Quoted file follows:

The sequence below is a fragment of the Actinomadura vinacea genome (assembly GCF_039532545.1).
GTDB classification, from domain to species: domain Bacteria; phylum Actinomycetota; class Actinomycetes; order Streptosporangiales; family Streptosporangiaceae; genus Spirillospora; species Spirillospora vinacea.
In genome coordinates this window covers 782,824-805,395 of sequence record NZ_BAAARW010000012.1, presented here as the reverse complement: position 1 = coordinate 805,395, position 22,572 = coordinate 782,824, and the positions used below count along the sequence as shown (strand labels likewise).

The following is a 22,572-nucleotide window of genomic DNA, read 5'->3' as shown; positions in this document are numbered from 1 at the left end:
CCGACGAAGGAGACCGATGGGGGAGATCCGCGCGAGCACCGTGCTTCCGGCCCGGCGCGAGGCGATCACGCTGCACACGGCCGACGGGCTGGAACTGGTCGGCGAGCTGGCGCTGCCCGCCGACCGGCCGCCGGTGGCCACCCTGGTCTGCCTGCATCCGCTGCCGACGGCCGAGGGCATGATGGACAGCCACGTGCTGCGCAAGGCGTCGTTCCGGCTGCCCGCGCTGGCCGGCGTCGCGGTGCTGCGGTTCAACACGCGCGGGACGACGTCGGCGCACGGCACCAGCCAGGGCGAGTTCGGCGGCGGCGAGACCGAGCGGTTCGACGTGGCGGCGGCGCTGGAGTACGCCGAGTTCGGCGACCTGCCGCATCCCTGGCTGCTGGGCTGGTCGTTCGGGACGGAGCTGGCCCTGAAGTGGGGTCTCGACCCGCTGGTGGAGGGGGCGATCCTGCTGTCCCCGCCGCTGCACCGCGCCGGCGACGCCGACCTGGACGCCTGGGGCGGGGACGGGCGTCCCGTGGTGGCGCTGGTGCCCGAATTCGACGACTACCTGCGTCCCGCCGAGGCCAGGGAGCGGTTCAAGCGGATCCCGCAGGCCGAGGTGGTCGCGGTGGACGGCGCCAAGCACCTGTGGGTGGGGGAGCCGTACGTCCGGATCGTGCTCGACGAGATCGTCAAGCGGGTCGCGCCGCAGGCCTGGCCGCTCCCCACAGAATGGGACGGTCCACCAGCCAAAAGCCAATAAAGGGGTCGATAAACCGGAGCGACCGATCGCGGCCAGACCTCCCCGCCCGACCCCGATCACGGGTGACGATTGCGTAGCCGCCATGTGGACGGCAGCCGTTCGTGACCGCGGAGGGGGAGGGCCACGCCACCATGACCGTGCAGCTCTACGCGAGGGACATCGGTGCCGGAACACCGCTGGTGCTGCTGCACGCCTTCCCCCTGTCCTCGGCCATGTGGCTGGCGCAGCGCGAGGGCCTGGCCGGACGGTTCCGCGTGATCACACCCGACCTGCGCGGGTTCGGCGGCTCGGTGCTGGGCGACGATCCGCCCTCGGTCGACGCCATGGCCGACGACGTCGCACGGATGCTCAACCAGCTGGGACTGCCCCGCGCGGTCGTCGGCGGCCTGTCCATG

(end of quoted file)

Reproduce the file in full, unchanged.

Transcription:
The sequence below is a fragment of the Actinomadura vinacea genome (assembly GCF_039532545.1).
GTDB classification, from domain to species: domain Bacteria; phylum Actinomycetota; class Actinomycetes; order Streptosporangiales; family Streptosporangiaceae; genus Spirillospora; species Spirillospora vinacea.
In genome coordinates this window covers 782,824-805,395 of sequence record NZ_BAAARW010000012.1, presented here as the reverse complement: position 1 = coordinate 805,395, position 22,572 = coordinate 782,824, and the positions used below count along the sequence as shown (strand labels likewise).

The following is a 22,572-nucleotide window of genomic DNA, read 5'->3' as shown; positions in this document are numbered from 1 at the left end:
CCGACGAAGGAGACCGATGGGGGAGATCCGCGCGAGCACCGTGCTTCCGGCCCGGCGCGAGGCGATCACGCTGCACACGGCCGACGGGCTGGAACTGGTCGGCGAGCTGGCGCTGCCCGCCGACCGGCCGCCGGTGGCCACCCTGGTCTGCCTGCATCCGCTGCCGACGGCCGAGGGCATGATGGACAGCCACGTGCTGCGCAAGGCGTCGTTCCGGCTGCCCGCGCTGGCCGGCGTCGCGGTGCTGCGGTTCAACACGCGCGGGACGACGTCGGCGCACGGCACCAGCCAGGGCGAGTTCGGCGGCGGCGAGACCGAGCGGTTCGACGTGGCGGCGGCGCTGGAGTACGCCGAGTTCGGCGACCTGCCGCATCCCTGGCTGCTGGGCTGGTCGTTCGGGACGGAGCTGGCCCTGAAGTGGGGTCTCGACCCGCTGGTGGAGGGGGCGATCCTGCTGTCCCCGCCGCTGCACCGCGCCGGCGACGCCGACCTGGACGCCTGGGGCGGGGACGGGCGTCCCGTGGTGGCGCTGGTGCCCGAATTCGACGACTACCTGCGTCCCGCCGAGGCCAGGGAGCGGTTCAAGCGGATCCCGCAGGCCGAGGTGGTCGCGGTGGACGGCGCCAAGCACCTGTGGGTGGGGGAGCCGTACGTCCGGATCGTGCTCGACGAGATCGTCAAGCGGGTCGCGCCGCAGGCCTGGCCGCTCCCCACAGAATGGGACGGTCCACCAGCCAAAAGCCAATAAAGGGGTCGATAAACCGGAGCGACCGATCGCGGCCAGACCTCCCCGCCCGACCCCGATCACGGGTGACGATTGCGTAGCCGCCATGTGGACGGCAGCCGTTCGTGACCGCGGAGGGGGAGGGCCACGCCACCATGACCGTGCAGCTCTACGCGAGGGACATCGGTGCCGGAACACCGCTGGTGCTGCTGCACGCCTTCCCCCTGTCCTCGGCCATGTGGCTGGCGCAGCGCGAGGGCCTGGCCGGACGGTTCCGCGTGATCACACCCGACCTGCGCGGGTTCGGCGGCTCGGTGCTGGGCGACGATCCGCCCTCGGTCGACGCCATGGCCGACGACGTCGCACGGATGCTCAACCAGCTGGGACTGCCCCGCGCGGTCGTCGGCGGCCTGTCCATG